In a tweet on Thursday, Matlin said that Mr. Medoff ‘‘insisted and fought the studio’’ so that a deaf actress could star. She added, ‘‘I would not be here as an Oscar winner if it weren’t for him.’’

    Mark Howard Medoff was born in Mount Carmel, Ill., on March 18, 1940, and raised in Miami Beach. His mother was a therapist, and he said he was planning to follow his father into medicine when a high school English teacher told him he had literary talent.

    Asked to read his short story in front of the class, Mr. Medoff later recalled having a moment’s hesitation, writing in a 1986 Times essay that he was encouraged by a look from his teacher that said, ‘‘Don’t be afraid of anything.’’

    ‘‘So I go forward,’’ he added, ‘‘take my story from him, and in the space of 20 minutes of inimitable glory and befuddlement, write a sentence across my life: Mark Medoff, you are hereby condemned, for the rest of your days, to expose your secret self publicly.’’

    Mr. Medoff graduated from the University of Miami in 1962 and, after receiving a master’s degree in English from Stanford University in 1966, he began teaching at New Mexico State University in Las Cruces.

    Initially, he told People magazine, he was a hostile and unhappy colleague, so depressed by the desert campus that he drove home to Florida, where his parents persuaded him to return to the university.

    He had planned to write novels in his spare time, but at the suggestion of a colleague, he wrote his first play, a one-act called ‘‘The Wager.’’ In 1974, it opened at the Eastside Playhouse in Manhattan in expanded form, leading Times reviewer Clive Barnes to hail Mr. Medoff as ‘‘a dexterous and extraordinarily witty playwright.’’

    Early in his career, Mr. Medoff reportedly punched the wall or kicked his television while struggling with a piece of writing. But ‘‘Children of a Lesser God’’ exerted a soothing effect; he told the Washington Post in 1981 that during its creation he ‘‘became more humane in terms of attitudes toward the people I was writing about’’ and developed warmer relationships with his professional colleagues.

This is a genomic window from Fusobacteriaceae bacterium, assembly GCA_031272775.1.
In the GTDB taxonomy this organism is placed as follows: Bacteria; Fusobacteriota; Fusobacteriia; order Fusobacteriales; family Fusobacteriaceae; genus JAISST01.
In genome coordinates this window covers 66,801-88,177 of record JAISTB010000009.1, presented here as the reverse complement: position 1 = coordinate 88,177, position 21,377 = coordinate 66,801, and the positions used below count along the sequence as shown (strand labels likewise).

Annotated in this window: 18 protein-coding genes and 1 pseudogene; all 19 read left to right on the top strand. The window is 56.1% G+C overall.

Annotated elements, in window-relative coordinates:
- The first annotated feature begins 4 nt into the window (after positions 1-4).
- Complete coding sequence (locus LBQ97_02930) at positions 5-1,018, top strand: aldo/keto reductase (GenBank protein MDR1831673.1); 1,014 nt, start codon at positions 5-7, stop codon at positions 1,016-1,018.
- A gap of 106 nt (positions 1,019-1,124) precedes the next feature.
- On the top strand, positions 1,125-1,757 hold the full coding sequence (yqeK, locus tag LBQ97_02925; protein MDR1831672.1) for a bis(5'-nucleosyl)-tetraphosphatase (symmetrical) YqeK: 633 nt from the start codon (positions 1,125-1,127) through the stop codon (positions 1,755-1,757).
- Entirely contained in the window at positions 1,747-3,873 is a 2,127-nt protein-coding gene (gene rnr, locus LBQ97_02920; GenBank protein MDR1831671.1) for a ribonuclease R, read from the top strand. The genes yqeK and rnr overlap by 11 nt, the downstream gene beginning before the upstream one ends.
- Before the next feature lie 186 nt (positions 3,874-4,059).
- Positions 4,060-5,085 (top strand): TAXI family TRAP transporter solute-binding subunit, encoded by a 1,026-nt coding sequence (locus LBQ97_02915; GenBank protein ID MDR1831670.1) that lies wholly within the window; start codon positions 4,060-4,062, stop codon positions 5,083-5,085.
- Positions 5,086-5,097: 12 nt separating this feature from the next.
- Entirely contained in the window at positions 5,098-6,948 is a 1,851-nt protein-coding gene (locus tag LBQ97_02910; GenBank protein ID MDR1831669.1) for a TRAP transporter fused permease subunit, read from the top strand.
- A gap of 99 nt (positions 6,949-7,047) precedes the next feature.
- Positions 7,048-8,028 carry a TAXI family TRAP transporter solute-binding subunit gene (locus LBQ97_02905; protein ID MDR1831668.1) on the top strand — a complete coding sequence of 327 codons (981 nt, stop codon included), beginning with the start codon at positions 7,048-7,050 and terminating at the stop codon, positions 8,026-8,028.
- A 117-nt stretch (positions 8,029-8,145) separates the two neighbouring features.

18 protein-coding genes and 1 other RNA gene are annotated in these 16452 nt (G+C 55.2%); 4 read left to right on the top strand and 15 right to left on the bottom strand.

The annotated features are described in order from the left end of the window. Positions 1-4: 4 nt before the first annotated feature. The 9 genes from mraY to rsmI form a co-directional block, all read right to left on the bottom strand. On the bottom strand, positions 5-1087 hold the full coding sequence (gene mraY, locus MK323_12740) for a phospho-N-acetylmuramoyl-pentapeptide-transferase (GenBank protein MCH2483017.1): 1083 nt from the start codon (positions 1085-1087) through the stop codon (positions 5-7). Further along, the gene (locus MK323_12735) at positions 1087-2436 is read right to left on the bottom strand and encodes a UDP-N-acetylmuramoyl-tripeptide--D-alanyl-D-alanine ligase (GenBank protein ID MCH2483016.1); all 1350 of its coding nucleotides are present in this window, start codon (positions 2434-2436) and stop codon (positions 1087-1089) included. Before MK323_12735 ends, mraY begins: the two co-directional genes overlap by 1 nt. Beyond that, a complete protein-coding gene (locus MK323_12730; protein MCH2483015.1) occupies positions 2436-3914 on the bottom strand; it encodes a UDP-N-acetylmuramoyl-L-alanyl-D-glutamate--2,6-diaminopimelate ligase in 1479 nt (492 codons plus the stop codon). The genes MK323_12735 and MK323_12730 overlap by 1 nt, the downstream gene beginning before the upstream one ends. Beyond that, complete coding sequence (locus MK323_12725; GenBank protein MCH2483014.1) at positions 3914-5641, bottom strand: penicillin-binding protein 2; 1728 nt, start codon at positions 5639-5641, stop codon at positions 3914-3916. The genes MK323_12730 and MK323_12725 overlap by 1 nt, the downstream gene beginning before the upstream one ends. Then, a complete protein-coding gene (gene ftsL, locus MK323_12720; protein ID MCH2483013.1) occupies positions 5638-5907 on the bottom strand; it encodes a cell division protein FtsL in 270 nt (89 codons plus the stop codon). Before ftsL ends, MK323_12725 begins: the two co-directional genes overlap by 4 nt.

He remained at NMSU for more than 50 years, during which he co-founded the school’s American Southwest Theatre Co. and elevated the Las Cruces theater scene.

    At a school drama camp, he discovered a teenage Neil Patrick Harris, whom he cast in the 1988 film ‘‘Clara’s Heart,’’ an adaptation of a Joseph Olshan novel with a screenplay by Medoff.

    He also directed several independent films — including ‘‘Children on Their Birthdays’’ (2002), based on a short story by Truman Capote — and continued collaborating with Frelich. She starred as a deaf anthropologist who teaches American Sign Language to a gorilla in his play ‘‘Prymate,’’ which marked Mr. Medoff’s Broadway return when it premiered in 2004 to disastrous reviews.

    Mr. Medoff’s first marriage, to Vicki Eisler, ended in divorce. In 1972 he married Stephanie Thorne, a former student. In addition to his wife, he leaves three daughters from his second marriage and eight grandchildren.

    With his family, he created the Hope E. Harrison Foundation to support research into the chromosomal abnormality Trisomy 18, which affects one of his granddaughters.

    Mr. Medoff often spoke of the central role teaching held in his life, and of the influence teachers had on him. In the Times essay, he recalled an episode in which he reunited at age 35 with one of his high school English teachers and struggled to find the right words to thank her for her encouragement.

    ‘‘I want you to know you were important to me,’’ he said, before she began to weep and embrace him.

    ‘‘Remembering the moment, I have a sense at last of this,’’ he wrote: ‘‘Everything I will ever know, everything I will ever pass on to my students, to my children, to the people who see my plays is an inseparable part of an ongoing legacy of our shared frailty and curiosity and fear — of our shared wonder at the peculiar predicament in which we find ourselves, of our infernal and eternal hope that we can, must, make ourselves better.’’